"It seems to me you are making him a little thief, like all the rest," said Sibilet; "he never lies down at night without some sin on his conscience."

"Ha! Monsieur Sibilet, his conscience is as clean as yours any day! Poor child! what can he steal? A little grass! that's better than throttling a man! He don't know mathematics like you, nor subtraction, nor addition, nor multiplication,--you are very unjust to us, that you are! You call us a nest of brigands, but you are the cause of the misunderstandings between our good landlord here, who is a worthy man, and the rest of us, who are all worthy men,--there ain't an honester part of the country than this. Come, what do you mean? do I own property? don't I go half-naked, and Mouche too? Fine sheets we slept in, washed by the dew every morning! and unless you want the air we breathe and the sunshine we drink, I should like to know what we have that you can take away from us! The rich folks rob as they sit in their chimney-corners,--and more profitably, too, than by picking up a few sticks in the woods. I don't see no game-keepers or patrols after Monsieur Gaubertin, who came here as naked as a worm and is now worth his millions. It's easy said, 'Robbers!' Here's fifteen years that old Guerbet, the tax-gatherer at Soulanges, carries his money along the roads by the dead of night, and nobody ever took a farthing from him; is that like a land of robbers? has robbery made us rich? Show me which of us two, your class or mine, live the idlest lives and have the most to live on without earning it."

"If you were to work," said the abbe, "you would have property. God blesses labor."

"I don't want to contradict you, M'sieur l'abbe, for you are wiser than I, and perhaps you'll know how to explain something that puzzles me. Now see, here I am, ain't I?--that drunken, lazy, idle, good-for-nothing old Fourchon, who had an education and was a farmer, and got down in the mud and never got up again,--well, what difference is there between me and that honest and worthy old Niseron, seventy years old (and that's my age) who has dug the soil for sixty years and got up every day before it was light to go to his work, and has made himself an iron body and a fine soul? Well, isn't he as bad off as I am? His little granddaughter, Pechina, is at service with Madame Michaud, whereas my little Mouche is as free as air. So that poor good man gets rewarded for his virtues in exactly the same way that I get punished for my vices. He don't know what a glass of good wine is, he's as sober as an apostle, he buries the dead, and I--I play for the living to dance. He is always in a peck o' troubles, while I slip along in a devil-may-care way. We have come along about even in life; we've got the same snow on our heads, the same funds in our pockets, and I supply him with rope to ring his bell. He's a republican and I'm not even a publican,--that's all the difference as far as I can see. A peasant may do good or do evil (according to your ideas) and he'll go out of the world just as he came into it, in rags; while you wear the fine clothes."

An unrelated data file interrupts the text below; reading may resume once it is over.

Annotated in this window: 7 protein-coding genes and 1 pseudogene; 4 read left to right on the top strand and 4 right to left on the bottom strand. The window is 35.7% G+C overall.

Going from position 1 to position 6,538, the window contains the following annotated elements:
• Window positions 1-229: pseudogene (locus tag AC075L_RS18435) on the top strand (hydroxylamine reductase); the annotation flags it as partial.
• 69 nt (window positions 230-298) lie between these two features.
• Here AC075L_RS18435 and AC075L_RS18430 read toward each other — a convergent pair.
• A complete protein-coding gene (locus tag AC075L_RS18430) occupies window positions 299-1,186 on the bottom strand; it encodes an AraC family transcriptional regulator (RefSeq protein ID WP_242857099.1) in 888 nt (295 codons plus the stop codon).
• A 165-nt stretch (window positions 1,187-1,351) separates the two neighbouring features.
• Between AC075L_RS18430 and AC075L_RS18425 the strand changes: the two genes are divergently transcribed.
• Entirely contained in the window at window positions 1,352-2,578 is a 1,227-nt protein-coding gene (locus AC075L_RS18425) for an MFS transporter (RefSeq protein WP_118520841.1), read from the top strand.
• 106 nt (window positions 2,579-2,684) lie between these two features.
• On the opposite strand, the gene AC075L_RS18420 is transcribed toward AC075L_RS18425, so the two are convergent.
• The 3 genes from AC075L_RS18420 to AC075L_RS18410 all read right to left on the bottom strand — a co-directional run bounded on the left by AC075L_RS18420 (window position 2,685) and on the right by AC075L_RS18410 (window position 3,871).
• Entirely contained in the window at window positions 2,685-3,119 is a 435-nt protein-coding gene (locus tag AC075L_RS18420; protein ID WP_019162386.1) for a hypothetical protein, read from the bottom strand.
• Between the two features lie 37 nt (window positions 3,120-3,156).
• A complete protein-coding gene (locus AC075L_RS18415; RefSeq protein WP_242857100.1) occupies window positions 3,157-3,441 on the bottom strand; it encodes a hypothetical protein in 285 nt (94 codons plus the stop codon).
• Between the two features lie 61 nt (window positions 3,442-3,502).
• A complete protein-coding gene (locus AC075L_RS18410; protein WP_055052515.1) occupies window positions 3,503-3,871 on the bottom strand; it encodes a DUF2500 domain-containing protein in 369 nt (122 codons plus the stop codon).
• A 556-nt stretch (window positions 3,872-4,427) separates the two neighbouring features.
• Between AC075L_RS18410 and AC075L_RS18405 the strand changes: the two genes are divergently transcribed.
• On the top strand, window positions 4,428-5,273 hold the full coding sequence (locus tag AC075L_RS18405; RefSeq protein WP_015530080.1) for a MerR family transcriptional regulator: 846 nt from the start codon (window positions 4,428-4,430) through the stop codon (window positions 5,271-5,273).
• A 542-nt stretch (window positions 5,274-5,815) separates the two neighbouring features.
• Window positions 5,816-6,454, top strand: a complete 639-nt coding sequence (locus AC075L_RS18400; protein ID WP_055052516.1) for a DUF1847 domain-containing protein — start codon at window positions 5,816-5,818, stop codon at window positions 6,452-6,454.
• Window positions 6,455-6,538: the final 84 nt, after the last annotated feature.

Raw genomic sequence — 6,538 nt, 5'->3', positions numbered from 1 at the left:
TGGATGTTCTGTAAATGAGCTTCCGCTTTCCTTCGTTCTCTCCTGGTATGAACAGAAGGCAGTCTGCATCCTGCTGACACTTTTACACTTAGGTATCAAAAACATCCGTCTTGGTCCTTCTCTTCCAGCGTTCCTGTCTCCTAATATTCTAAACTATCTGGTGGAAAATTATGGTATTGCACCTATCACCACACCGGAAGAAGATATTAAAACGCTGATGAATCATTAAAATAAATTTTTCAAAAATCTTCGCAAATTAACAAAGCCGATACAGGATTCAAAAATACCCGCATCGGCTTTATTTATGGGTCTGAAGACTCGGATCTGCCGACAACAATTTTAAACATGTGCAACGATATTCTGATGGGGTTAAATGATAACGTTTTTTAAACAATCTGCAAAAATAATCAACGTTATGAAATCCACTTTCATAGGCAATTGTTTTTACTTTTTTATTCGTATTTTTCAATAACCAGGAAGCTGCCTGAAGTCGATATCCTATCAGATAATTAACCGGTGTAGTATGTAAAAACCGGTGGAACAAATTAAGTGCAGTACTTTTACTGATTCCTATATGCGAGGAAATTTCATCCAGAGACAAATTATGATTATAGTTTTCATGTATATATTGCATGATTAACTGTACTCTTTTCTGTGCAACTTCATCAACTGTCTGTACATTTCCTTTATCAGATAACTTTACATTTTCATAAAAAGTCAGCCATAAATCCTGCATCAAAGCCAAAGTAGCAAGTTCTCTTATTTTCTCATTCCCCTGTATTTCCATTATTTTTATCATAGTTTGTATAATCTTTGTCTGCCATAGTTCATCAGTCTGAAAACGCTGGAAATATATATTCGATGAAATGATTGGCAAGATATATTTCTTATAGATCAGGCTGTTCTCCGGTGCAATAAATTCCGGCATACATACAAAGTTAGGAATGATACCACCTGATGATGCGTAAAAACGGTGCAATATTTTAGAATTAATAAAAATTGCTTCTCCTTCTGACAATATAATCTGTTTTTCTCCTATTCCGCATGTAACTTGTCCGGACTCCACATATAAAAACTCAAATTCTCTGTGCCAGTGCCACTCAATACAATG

No one interrupted Pere Fourchon, who seemed to owe his eloquence to his potations. At first Sibilet tried to cut him short, but desisted at a sign from Blondet. The abbe, the general, and the countess, all understood from the expression of the writer's eye that he wanted to study the question of pauperism from life, and perhaps take his revenge on Pere Fourchon.

"What sort of education are you giving Mouche?" asked Blondet. "Do you expect to make him any better than your daughters?"

"Does he ever speak to him of God?" said the priest.

"Oh, no, no! Monsieur le cure, I don't tell him to fear God, but men. God is good; he has promised us poor folks, so you say, the kingdom of heaven, because the rich people keep the earth to themselves. I tell him: 'Mouche! fear the prison, and keep out of it,--for that's the way to the scaffold. Don't steal anything, make people give it to you. Theft leads to murder, and murder brings down the justice of men. The razor of justice,--_that's_ what you've got to fear; it lets the rich sleep easy and keeps the poor awake. Learn to read. Education will teach you ways to grab money under cover of the law, like that fine Monsieur Gaubertin; why, you can even be a land-steward like Monsieur Sibilet here, who gets his rations out of Monsieur le comte. The thing to do is to keep well with the rich, and pick up the crumbs that fall from their tables.' That's what I call giving him a good, solid education; and you'll always find the little rascal on the side of the law,--he'll be a good citizen and take care of me."

"What do you mean to make of him?" asked Blondet.

"A servant, to begin with," returned Fourchon, "because then he'll see his masters close by, and learn something; he'll complete his education, I'll warrant you. Good example will be a fortune to him, with the law on his side like the rest of you. If M'sieur le comte would only take him in his stables and let him learn to groom the horses, the boy will be mighty pleased, for though I've taught him to fear men, he don't fear animals."

"You are a clever fellow, Pere Fourchon," said Blondet; "you know what you are talking about, and there's sense in what you say."

"Oh, sense? no; I left my sense at the Grand-I-Vert when I lost those silver pieces."